Criminal Confiscation

Up until 1 January 2012, the CDPP had sole responsibility for conducting criminal confiscation action under Commonwealth legislation. On 1 January 2012, the Criminal Assets Confiscation Taskforce (“the Taskforce”) was established. The Taskforce is led by the AFP and includes the Australian Taxation Office (ATO) and Australian Criminal Intelligence Commission (ACIC). At the same time, legislative amendments to the Proceeds of Crimes Act 2002 (‘POCA 2002’) Act came into force so as to enable the Commissioner of the AFP to take criminal confiscation action under that Act.

Following the establishment of the Taskforce, the CDPP’s role in criminal confiscation is now limited. The AFP is responsible for the majority of proceedings under the POCA 2002. From 2 April 2012 the CDPP no longer conducts criminal confiscation action in non-conviction based matters or conviction based matters commenced by restraining order.

The CDPP retains responsibility for taking criminal confiscation action in matters where no restraining order has been sought at the time the application is made; and a pecuniary penalty order relating to a person’s conviction where no restraining order has been sought at the time the application is made.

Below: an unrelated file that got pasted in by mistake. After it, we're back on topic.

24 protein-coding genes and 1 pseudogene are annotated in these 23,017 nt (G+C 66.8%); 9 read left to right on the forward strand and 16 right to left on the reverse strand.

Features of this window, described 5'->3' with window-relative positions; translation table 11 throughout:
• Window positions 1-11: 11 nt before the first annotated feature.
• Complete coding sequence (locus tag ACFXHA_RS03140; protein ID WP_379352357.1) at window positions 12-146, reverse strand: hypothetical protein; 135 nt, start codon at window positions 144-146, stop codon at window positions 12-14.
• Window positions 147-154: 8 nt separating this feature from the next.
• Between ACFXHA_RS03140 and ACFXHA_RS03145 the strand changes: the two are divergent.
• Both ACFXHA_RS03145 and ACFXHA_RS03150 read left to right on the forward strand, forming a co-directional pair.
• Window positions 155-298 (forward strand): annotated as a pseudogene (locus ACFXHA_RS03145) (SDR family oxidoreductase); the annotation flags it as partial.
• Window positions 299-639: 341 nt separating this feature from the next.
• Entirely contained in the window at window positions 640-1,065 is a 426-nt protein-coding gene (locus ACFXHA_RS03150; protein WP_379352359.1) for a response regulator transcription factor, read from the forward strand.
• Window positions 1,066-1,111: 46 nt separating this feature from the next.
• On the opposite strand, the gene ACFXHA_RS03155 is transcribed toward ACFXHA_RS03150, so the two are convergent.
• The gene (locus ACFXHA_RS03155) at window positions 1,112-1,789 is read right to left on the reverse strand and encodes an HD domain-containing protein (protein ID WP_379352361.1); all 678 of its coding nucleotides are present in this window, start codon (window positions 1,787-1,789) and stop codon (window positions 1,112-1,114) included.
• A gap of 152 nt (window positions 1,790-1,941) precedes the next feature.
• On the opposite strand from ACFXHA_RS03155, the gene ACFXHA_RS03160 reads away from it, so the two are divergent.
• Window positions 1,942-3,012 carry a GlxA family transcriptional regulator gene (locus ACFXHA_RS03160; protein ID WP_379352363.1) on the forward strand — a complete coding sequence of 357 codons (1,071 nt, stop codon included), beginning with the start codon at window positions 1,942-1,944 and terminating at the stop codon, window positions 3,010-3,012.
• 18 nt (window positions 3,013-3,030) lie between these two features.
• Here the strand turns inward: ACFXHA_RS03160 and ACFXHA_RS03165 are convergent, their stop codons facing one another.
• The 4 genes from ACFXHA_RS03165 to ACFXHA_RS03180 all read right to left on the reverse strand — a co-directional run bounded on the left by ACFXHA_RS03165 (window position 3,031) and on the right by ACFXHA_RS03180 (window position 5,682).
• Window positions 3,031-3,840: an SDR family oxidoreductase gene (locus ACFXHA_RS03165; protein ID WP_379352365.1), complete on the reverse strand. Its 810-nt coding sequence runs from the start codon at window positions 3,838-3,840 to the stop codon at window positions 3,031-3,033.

The Director also has a function under section 6(1)(g) of the DPP Act 1983 to recover pecuniary penalties in matters specified in an instrument signed by the Attorney-General. On 3 July 1985, an instrument was signed which gives the CDPP a general power to recover pecuniary penalties under Commonwealth law.

The Proceeds of Crime Act 1987 (“POCA 1987”) applies to cases in which confiscation action was commenced prior to 1 January 2003. New actions are no longer possible under this Act. There is only a small number of existing matters where recoveries are ongoing under the POCA 1987.

The CDPP also has statutory duties under the Crimes (Superannuation Benefits) Act 1989 and Part VA of the Australian Federal Police Act 1979. The CDPP has the function of bringing applications to forfeit the employer-funded component of superannuation payable to Commonwealth and AFP employees who have been convicted of corruption offences.

The CDPP has two further responsibilities in this area that proceeds of crime legislation was enacted to cover, but which remain available, namely:

  • Under Division 3 of Part XIII of the Customs Act the CDPP is vested with power to bring proceedings to recover profits earned from ‘prescribed narcotic dealings’; and
  • Under the DPP Act 1983, the CDPP has power to take traditional civil remedies action on behalf of the Commonwealth in cases where there is a connection with a prosecution.

Each State and Territory in Australia has legislation dealing with the confiscation of property derived from State and Territory offences which enables criminal actions by State and Territory authorities.